Is that joke racist? He mentioned Obama, but didn’t make light of him, so to speak. He also mentioned Michelle, but I didn’t notice sexism. Is it dismissive of the LGBTQIA community? Latinos? Muslims? Vegans? Will this joke hurt progressive causes? Will my laughter trivialize oppressed communities? Will I appear intolerant? I think it’s okay if I laugh. Yes, I’ll laugh now to signal my appreciation and to indicate that I’m not a joyless liberal scold.

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Hillary’s the Inevitable Democratic Nominee? Not so Fast

 

shutterstock_155865410You’ve all heard the conventional wisdom: Hillary Clinton is a sure thing for the Democratic nomination. No one in the party is going to be able to muscle her aside. Don’t be so sure. As things stand right now, Hillary could lose the nomination without Fox News and the rest of the conservative media having to so much as lift a finger.

Don’t forget what happened back in 2008, when Hillary was also supposed to be inevitable. The Clinton machine was unstoppable—right until the moment it was overthrown by the progressive Left. They look at the Clintons and see political opportunists rather than true believers, Wall Street cronies instead of populist champions. They are not happy about this coronation. But, because the Clintons are powerful, wealthy, and ruthless, no one will take them on directly – the strategy has to be making Hillary’s candidacy untenable.

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Feminists Chase Avengers Director off Twitter

 

joss_whedon_heroJoss Whedon is the screenwriter and director responsible for both Avengers blockbusters, as well as television favorites Firefly and Buffy the Vampire Slayer. Unsurprisingly, Whedon is also an outspoken leftist who uses his Twitter feed to mock and ridicule conservatives. He thinks politicians who deny climate change should be denied penicillin, believes men should be denied the vote on “reproductive health,” and despises Justice Clarence Thomas and organized religion.

He certainly hates all the right people — so why are progressives mad at him? It seems one of his strong female characters isn’t quite strong enough for radical, third-wave feminists.

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Why Are You Voting Against Your Own Interests?

 

shutterstock_99826235A major pet peeve of mine in the world of politics is the phrase “voting against their own interests.” It’s usually used to indicate a sense of exasperation and disbelief on the part of the speaker that a certain group of voters is favoring a candidate or political party whom the speaker believes does not represent their best interests (see here, here, and here, for examples).

More specifically, it’s often used by Progressives to bemoan the tendency of some female voters and some of lower socioeconomic status to vote for Republicans. The insinuation is that Republicans are the “party of the rich” and they support policies that might jeopardize “women’s health” (i.e., abortion), therefore they should be universally rejected by certain classes of voters. The writers of these pieces struggle to explain this behavior and they usually settle for some combination of religious belief, small-mindedness, fear, and stupidity.

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Same Old(er) Hillary

 

The six-year house party the activist left has been having with the country is coming to an end — and they know it. The death rattle for the antagonistic left began as soon as Wall Street grandmother Hillary Clinton announced her run for the presidency.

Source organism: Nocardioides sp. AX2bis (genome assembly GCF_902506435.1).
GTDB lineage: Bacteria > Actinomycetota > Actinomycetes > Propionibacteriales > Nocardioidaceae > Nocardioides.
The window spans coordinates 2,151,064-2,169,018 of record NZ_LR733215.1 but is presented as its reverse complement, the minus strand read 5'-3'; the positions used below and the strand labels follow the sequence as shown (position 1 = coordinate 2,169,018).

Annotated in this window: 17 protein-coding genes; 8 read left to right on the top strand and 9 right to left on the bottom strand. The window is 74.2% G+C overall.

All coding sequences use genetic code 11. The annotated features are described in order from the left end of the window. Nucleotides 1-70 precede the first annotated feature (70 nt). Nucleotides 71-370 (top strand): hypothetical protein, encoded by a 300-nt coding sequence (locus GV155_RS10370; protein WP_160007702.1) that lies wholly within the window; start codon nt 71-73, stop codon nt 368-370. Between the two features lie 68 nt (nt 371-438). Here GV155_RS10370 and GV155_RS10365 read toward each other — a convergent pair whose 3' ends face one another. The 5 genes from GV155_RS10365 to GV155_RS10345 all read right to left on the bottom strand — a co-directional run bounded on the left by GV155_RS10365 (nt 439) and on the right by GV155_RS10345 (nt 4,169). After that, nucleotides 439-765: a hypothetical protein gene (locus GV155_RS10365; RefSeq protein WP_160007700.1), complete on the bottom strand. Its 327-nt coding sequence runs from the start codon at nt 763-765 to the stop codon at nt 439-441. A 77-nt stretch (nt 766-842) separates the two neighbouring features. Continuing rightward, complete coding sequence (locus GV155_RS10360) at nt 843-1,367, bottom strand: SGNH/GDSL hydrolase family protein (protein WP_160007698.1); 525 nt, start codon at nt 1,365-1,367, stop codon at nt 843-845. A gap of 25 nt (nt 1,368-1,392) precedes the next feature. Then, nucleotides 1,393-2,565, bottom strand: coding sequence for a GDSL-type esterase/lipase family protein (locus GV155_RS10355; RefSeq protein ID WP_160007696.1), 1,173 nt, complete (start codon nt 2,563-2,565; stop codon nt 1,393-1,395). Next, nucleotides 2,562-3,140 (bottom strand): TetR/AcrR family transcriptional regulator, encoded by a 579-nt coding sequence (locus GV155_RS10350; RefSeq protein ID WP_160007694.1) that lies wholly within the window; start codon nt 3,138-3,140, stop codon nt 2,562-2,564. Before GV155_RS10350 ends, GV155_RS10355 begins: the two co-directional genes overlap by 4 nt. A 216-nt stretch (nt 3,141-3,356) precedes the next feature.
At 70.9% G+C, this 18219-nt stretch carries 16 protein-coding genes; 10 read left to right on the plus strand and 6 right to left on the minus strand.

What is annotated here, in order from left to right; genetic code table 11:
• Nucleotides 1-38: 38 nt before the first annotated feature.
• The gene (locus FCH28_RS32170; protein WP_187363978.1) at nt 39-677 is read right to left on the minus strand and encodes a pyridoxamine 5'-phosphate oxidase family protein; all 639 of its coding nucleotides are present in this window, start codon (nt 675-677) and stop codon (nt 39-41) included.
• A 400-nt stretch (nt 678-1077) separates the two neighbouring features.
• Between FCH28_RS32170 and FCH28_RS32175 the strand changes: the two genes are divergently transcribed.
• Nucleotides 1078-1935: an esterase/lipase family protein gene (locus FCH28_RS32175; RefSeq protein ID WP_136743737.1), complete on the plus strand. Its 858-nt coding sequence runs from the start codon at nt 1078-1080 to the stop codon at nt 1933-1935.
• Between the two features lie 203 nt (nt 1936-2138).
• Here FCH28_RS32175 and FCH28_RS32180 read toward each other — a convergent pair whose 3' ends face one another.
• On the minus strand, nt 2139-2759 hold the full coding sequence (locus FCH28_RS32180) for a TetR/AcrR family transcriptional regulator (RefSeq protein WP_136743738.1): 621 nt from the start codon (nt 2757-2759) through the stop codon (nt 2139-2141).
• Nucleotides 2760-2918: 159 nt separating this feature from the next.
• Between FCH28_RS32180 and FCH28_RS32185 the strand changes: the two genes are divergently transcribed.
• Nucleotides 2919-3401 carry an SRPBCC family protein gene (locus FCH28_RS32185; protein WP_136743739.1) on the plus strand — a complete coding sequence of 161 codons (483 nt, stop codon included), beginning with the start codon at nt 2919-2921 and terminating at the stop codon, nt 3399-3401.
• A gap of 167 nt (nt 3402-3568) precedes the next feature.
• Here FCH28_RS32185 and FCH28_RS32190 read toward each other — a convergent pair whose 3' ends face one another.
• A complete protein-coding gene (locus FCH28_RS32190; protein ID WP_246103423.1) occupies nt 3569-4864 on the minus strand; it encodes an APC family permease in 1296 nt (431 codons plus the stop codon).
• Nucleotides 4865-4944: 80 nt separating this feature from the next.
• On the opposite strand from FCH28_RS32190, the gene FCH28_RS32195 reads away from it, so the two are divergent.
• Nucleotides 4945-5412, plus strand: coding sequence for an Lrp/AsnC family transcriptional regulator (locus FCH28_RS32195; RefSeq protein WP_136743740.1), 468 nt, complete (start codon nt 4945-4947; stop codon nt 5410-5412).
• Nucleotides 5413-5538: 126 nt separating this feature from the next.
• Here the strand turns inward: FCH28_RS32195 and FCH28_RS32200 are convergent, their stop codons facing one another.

When a candidate is nominated for President, the party no longer drags them to their position; instead, it automatically becomes the party of that candidate. That’s why you see Bill de Blasio, Bernie Sanders, Barack Obama and Elizabeth Warren all curbing their enthusiasm. The moment Hillary accepts the nomination, their electoral talking points are for the most part rendered benign — the party becomes a Clinton party again. They also know the same dirty secret the rest of the country knows: Hillary can’t run on class warfare and pop-socialism. Democrats understand that any time Hillary plays class warrior, she falls over her gold-plated walker and hits her Life Alert for the media to bail her out.

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Tolerance and the Despot

 

obama as despot“That’s my reality!” she said over and over again. It was 1997, I believe, and I was relaxing with a few friends in the NCO Club at Seymour Johnson Air Force Base in North Carolina following my return from another tour of duty in the Mideast. A female NCO was at our table, where we all took turns telling stories from our various deployments over the years. As the number of empty beer bottles increased, so too did the eccentricity and humor of the stories, except, that is, for this solitary NCO whose demeanor became more emphatic and grim as time passed.

I forget the specifics of the stories she told, chiefly because of the startling manner in which she concluded each anecdote, leaning in for dramatic effect, her eyes widening all the while, and announcing, “THAT’S MY REALITY!” The effect was immediate and as she desired, for it foreclosed any further question or attempts to explore her perspective in depth. Indeed, it seemed that to trespass on her “reality” would have been akin to saying, “No, actually, I don’t think your children are attractive at all, and that crayon scrawl your jug-eared son drew suggests that the epilepsy meds aren’t working very well either.” Certain things just aren’t up for discussion after all, and that included her “reality.”

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At My Wits’ End in the Culture War